History and local baesball collided in Slayton on Friday
SLAYTON – Dozens of baseball fans and local history buffs came out to the Murray County Fairgrounds to attend a presentation about the first Night League Baseball Teams in southwest Minnesota. Former fans and a few players recollected some of their favorite pastimes of southwest Minnesota’s town ball glory days. Mike Springman, son of night league player Clair Springman, gave a presentation Friday afternoon about the region’s storied baseball history.
“Baseball has been around in Minnesota almost since baseball was invented,” Springman said. The first Minnesota town team was established in the now defunct Nininger City (near present-day Hastings) in 1857. By the 1880s many rural Minnesota towns had teams and in its most popular days, Minnesota had nearly 800 town ball teams, he said.
But the hay-day, Springman said, for town ball in southwest Minnesota, occurred in the late 1940s and early 1950s with the return of young men from WWII, the inception of lighted ball fields and the state’s first night league.
“Small towns wanted semi-pro baseball,” Springman said. “The first night league brought an expanded schedule, more games and a higher level of play to satisfy fans’ desire for better baseball.” But the lure of fame and fortune was too much for some small towns that spent thousands of dollars on fields and player salaries for teams that no longer exist.
Night league was appealing in the middle of the 20th century because the game was usually only played on weekends and during the day. Farmers and laborers spent the day-light hours working, but with the conception of lighted ball fields, more people were able to watch and play games in the evening.
Southwest Minnesota’s first night league was started in 1949 and the inaugural teams included Iona, Marshall, Pipestone, Slayton, Wilmont and Worthington. Fulda joined the league the following year after the community passed a bonding bill to pay for a lighted field.
Fulda’s “Mr. Baseball,” Dick Reusse, promoted the team by placing Wall-Drug-like signs on major roads leading to town. One such sign outside of Omaha, Nebraska, read “200 Miles to the Home of the Fulda Giants – The Baseball Capital of the World.” Fulda also touted itself as being “the only ballpark in Minnesota sprayed for mosquitoes.”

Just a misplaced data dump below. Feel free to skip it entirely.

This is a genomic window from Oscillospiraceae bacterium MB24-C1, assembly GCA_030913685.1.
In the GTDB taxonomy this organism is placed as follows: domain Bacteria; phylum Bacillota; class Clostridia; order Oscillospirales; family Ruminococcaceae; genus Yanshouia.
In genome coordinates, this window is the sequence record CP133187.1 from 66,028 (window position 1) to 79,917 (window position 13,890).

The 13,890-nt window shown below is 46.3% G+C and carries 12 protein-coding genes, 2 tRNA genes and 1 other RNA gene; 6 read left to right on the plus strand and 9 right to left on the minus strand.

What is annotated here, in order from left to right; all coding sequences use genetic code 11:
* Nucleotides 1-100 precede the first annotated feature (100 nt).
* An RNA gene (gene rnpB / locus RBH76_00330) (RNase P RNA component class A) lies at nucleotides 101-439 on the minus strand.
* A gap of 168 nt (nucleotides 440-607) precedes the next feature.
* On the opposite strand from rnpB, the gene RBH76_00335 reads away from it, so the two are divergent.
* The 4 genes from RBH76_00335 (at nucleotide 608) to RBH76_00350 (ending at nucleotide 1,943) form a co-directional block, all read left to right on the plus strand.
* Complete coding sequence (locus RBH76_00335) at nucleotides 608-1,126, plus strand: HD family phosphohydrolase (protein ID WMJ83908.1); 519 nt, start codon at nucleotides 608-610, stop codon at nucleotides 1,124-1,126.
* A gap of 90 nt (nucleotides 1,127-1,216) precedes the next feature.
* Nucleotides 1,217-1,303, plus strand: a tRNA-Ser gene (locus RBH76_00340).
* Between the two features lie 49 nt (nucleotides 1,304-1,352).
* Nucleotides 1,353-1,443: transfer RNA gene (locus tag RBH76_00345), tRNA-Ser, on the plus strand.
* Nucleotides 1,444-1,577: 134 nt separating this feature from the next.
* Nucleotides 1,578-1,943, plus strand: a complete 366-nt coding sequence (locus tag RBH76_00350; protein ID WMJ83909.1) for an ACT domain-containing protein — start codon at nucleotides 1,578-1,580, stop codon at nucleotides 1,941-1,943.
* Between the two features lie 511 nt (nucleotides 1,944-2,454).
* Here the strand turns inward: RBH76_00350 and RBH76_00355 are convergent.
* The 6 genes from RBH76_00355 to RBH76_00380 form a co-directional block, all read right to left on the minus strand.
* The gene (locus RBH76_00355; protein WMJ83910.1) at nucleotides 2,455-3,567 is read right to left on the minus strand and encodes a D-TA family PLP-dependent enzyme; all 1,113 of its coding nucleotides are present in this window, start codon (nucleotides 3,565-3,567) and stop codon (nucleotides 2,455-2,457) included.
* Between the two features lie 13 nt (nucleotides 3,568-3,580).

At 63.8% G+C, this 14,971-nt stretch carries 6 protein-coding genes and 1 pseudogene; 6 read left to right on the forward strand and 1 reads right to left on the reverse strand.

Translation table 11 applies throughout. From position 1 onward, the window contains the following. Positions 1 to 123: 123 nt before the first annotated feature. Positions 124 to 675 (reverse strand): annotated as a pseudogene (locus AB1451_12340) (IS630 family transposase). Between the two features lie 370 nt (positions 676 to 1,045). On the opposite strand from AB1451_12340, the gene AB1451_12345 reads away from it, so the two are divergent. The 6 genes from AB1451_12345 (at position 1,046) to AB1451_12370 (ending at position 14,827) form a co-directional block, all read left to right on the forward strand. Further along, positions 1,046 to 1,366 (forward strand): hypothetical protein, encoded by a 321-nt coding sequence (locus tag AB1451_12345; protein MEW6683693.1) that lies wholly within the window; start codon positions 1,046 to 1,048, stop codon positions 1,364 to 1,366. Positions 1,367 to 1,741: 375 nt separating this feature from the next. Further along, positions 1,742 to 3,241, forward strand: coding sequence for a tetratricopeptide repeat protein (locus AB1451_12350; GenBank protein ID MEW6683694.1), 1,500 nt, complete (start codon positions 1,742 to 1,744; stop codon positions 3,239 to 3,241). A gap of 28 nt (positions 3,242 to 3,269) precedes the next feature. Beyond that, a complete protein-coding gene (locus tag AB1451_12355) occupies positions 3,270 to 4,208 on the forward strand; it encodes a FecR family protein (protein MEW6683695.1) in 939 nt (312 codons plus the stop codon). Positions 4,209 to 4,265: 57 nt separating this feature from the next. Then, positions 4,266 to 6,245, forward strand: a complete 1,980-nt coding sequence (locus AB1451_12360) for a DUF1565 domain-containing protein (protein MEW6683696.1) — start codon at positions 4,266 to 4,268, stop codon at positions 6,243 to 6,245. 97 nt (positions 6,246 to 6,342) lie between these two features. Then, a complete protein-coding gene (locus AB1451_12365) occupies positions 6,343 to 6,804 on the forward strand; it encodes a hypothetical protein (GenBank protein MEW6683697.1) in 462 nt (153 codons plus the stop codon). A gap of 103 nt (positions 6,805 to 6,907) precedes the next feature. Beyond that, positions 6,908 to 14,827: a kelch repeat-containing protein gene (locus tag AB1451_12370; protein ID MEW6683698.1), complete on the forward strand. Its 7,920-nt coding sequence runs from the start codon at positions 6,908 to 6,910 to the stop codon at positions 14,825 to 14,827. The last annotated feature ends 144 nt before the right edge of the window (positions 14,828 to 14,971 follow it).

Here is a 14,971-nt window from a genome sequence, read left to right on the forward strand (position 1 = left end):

Towns strived to have the best teams possible, Springman said. Managers would recruit players from all across the U.S., even though league rules stated that a team’s majority of players had to be local. Promoters skirted this rule, Springman said, by getting players local jobs and local housing along with payment for playing. Some players would get $20 a game; other teams paid between $200 an $500 a month. Fulda reportedly paid a famous recruit, Hilton Smith, $1,000 a month.
Iona was a little more thrifty with its spending early on. The team got its grandstand from an unused field north of Lake Shetek and asked local farmers for their unused windmills, which they outfitted with lights.
But after 1951 and spending more than $4,000 a month on player salaries, Iona had overextended itself and had to disband the team. The grandstand was once again dismantled and the windmill light towers were sold to a team in Sacred Heart.
Springman said that other forms of entertainment like television, movie theaters and weekends at the lake started to rise in accessibility and popularity, causing a diminished interest in baseball. Towns that had overspent on their nearly-pro-teams were hit hard and Minnesota’s first night league disbanded in 1956.
“The end came about because of unstable teams, and by 1956 there was just not enough towns, players and funds to keep going,” Springman said.
But fans can still relive town ball’s glory days at a new exhibit at the Murray County Museum. Along with Springman’s stories, the museum has collected numerous accounts and artifacts from local ballplayers. And Murray County baseball fans can still root for their remaining team in Minnesota’s current league, the Hadley Buttermakers.